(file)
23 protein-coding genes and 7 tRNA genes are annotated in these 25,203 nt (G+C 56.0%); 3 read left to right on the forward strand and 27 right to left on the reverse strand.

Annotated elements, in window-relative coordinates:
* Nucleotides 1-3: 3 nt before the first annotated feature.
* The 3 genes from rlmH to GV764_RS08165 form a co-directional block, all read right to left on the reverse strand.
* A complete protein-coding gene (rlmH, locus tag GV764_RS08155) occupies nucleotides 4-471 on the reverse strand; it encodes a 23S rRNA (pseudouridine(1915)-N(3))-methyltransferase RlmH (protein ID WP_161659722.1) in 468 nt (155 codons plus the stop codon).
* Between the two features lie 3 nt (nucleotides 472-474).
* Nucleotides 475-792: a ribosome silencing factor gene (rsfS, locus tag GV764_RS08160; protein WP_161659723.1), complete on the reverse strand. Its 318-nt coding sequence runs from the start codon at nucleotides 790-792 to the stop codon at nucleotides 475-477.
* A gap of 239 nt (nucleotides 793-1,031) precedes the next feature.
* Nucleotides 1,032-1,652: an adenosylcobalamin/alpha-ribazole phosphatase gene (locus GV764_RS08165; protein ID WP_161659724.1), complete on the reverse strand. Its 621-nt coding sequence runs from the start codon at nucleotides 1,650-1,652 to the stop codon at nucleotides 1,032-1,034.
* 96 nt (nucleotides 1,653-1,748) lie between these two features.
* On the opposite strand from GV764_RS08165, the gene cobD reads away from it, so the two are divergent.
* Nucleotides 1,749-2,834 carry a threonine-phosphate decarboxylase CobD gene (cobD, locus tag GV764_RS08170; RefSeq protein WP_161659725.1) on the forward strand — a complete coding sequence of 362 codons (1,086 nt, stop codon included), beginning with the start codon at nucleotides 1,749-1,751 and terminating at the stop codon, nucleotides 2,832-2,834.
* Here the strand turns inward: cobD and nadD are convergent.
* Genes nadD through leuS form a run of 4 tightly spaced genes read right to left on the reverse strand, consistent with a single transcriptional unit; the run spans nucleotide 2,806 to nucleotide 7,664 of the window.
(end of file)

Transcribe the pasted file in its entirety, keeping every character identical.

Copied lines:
23 protein-coding genes and 7 tRNA genes are annotated in these 25,203 nt (G+C 56.0%); 3 read left to right on the forward strand and 27 right to left on the reverse strand.

Annotated elements, in window-relative coordinates:
* Nucleotides 1-3: 3 nt before the first annotated feature.
* The 3 genes from rlmH to GV764_RS08165 form a co-directional block, all read right to left on the reverse strand.
* A complete protein-coding gene (rlmH, locus tag GV764_RS08155) occupies nucleotides 4-471 on the reverse strand; it encodes a 23S rRNA (pseudouridine(1915)-N(3))-methyltransferase RlmH (protein ID WP_161659722.1) in 468 nt (155 codons plus the stop codon).
* Between the two features lie 3 nt (nucleotides 472-474).
* Nucleotides 475-792: a ribosome silencing factor gene (rsfS, locus tag GV764_RS08160; protein WP_161659723.1), complete on the reverse strand. Its 318-nt coding sequence runs from the start codon at nucleotides 790-792 to the stop codon at nucleotides 475-477.
* A gap of 239 nt (nucleotides 793-1,031) precedes the next feature.
* Nucleotides 1,032-1,652: an adenosylcobalamin/alpha-ribazole phosphatase gene (locus GV764_RS08165; protein ID WP_161659724.1), complete on the reverse strand. Its 621-nt coding sequence runs from the start codon at nucleotides 1,650-1,652 to the stop codon at nucleotides 1,032-1,034.
* 96 nt (nucleotides 1,653-1,748) lie between these two features.
* On the opposite strand from GV764_RS08165, the gene cobD reads away from it, so the two are divergent.
* Nucleotides 1,749-2,834 carry a threonine-phosphate decarboxylase CobD gene (cobD, locus tag GV764_RS08170; RefSeq protein WP_161659725.1) on the forward strand — a complete coding sequence of 362 codons (1,086 nt, stop codon included), beginning with the start codon at nucleotides 1,749-1,751 and terminating at the stop codon, nucleotides 2,832-2,834.
* Here the strand turns inward: cobD and nadD are convergent.
* Genes nadD through leuS form a run of 4 tightly spaced genes read right to left on the reverse strand, consistent with a single transcriptional unit; the run spans nucleotide 2,806 to nucleotide 7,664 of the window.